Councillors at Cambridge City Council’s East Area Committee on the 19th of August 2010 told officers to go ahead with, and give a high priority to, installing two thousand five hundred pounds worth of toad crossings at Burnside. These crossings are to take the form of dropped curbs. Councillors appeared to make the decision to spend public money on the project without having the question of if toads can jump the existing curbs or or not answered.
Public sector spending restraint has clearly not yet hit East Cambridge.
Background To The Project
A toad crossing on Burnside had been added to the EIP (Environmental Improvements Programme).
That is the first mention of the toad crossing in the public record. It is not included in the EIP report to the April meeting. The minutes contain no description of the proposals or any record of any debate on the matter. No councillor’s name is publicly associated with the inception of the project.
My notes from the April 2010 meeting however record that was an introduction to the project from a council officer and this prompted quite some response from astonished local residents present. First residents suggested there already was a toad facility on Burnside – they told councillors they thought an existing gap in the curb by the footbridge to The Tins cycle path allowed toads to return to the water.
Public speakers also suggested, that as a cheaper option, the warning triangle, alerting drivers to the possibility of toads on the road, could be replaced (They appeared under the mistaken impression it had been removed; I think it has been moved though to a position out of most people’s line of sight). A public speaker also noted that local residents were able to help toads they found on the road over the curb if necessary. No councillors or officers responded to these comments.
The EIP report to the subsequent meeting, on the 17th of June, included an estimate of the cost of the work and gave a little more detail of the proposal, explaining it is intended to help toads along the length of Burnside. The single sentence present on the project states:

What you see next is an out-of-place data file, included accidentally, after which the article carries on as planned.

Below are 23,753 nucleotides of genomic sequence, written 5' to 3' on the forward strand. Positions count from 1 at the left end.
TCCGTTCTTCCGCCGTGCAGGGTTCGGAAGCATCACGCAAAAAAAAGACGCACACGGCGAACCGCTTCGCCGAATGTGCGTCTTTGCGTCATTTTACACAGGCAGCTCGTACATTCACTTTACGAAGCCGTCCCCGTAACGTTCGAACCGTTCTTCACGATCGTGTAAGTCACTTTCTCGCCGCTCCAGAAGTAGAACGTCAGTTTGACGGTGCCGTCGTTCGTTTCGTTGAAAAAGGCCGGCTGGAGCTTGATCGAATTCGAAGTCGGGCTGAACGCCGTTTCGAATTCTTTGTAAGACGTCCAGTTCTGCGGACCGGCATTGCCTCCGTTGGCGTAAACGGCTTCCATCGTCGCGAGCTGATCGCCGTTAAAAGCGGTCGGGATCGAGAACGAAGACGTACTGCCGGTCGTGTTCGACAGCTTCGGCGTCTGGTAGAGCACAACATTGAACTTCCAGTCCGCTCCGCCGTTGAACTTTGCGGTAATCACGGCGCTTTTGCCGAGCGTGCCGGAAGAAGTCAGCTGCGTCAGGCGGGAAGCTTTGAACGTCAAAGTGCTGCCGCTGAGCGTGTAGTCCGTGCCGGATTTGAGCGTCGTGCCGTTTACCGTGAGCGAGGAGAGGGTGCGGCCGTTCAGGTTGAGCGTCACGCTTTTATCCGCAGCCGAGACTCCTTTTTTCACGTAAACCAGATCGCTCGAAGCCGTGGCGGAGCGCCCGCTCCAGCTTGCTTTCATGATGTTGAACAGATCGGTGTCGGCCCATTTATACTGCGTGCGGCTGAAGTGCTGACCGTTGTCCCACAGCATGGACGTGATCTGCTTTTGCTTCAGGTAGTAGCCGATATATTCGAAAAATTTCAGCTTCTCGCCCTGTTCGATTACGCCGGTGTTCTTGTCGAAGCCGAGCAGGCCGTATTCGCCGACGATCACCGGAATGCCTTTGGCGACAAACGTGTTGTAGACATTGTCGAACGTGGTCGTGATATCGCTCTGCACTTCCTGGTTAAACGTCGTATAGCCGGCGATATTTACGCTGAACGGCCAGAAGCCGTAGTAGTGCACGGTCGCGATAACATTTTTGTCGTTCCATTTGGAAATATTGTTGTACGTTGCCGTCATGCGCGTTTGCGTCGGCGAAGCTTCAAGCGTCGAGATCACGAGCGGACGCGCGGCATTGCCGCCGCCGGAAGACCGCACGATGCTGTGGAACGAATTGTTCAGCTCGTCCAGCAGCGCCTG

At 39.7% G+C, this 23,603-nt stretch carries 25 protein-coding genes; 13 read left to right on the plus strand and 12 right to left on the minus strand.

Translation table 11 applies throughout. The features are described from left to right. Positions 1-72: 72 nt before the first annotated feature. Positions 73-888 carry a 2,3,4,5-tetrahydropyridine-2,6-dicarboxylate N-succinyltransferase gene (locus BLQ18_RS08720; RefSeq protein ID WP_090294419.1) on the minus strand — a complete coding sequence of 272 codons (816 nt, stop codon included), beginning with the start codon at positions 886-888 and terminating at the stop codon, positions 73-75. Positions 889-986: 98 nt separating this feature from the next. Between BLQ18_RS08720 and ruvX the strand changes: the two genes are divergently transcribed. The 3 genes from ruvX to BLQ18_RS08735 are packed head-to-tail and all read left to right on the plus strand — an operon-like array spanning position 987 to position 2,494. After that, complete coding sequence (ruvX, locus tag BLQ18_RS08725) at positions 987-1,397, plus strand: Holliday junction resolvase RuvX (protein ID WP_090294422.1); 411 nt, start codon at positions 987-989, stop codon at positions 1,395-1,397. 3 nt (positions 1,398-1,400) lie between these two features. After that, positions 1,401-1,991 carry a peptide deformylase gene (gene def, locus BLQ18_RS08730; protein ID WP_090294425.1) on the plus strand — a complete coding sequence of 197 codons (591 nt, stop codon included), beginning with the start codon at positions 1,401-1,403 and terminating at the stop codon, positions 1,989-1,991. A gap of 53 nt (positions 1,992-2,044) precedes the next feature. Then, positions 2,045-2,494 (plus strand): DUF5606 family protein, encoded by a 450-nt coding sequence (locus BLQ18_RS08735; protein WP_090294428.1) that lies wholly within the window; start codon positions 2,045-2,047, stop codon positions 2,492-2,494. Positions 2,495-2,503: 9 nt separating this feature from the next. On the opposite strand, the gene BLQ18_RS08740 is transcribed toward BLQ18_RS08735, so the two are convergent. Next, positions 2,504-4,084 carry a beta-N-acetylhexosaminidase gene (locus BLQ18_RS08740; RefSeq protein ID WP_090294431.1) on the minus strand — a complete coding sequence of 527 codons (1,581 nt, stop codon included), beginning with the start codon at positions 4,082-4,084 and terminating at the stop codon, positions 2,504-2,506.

The lowering of the kerbs and slopping of the adjacent verge at four points along Burnside is estimated to cost £2000.
The minutes of the East Area Committee on the 17th June make no mention whatsoever of the toad crossing; I made no note on the subject there either suggesting it was not discussed at all.
By the August meeting of the East Area committee the cost of the toad crossings had risen, with the EIP report to that meeting stating;
The lowering of the kerbs and sloping of the adjacent verge at four points along Burnside is estimated to cost £2500.
At the August meeting new Petersfield councillor Sarah Brown spoke to ask: “Can’t Toads Jump”; she appeared to be trying to hide her disbelief at the prospect of he colleagues spending £2500 of public money on this project by muttering her comment at a level rendering it impossible for many present to hear. Liberal Democrats appear to try to avoid conflict, even if this means not speaking up about things they think are wrong. Cllr Smart decided it was a point worth all present hearing and she repeated Cllr Brown’s words clearly into a microphone for everyone’s benefit.
Once the toad crossing had been raised, as happened in April, a member of the public with local with some local knowledge spoke up. They noted the unexplained increasing cost of the project – claiming that when they first heard it suggested it was only going to cost £1,000, and it had initially risen to £2,000 and was now at £2,500. They also questioned the need for the work, on the basis they hadn’t seen any toads on the road recently.
The council officer responsible for Environmental Improvements, Mr Preston did not address either Cllr Brown’s question or the comments made by the member of the public. Cllr Herbert, the meeting’s chair appeared to be trying to hurry things along and didn’t seem to be keen to spend much, if any, time discussing toads.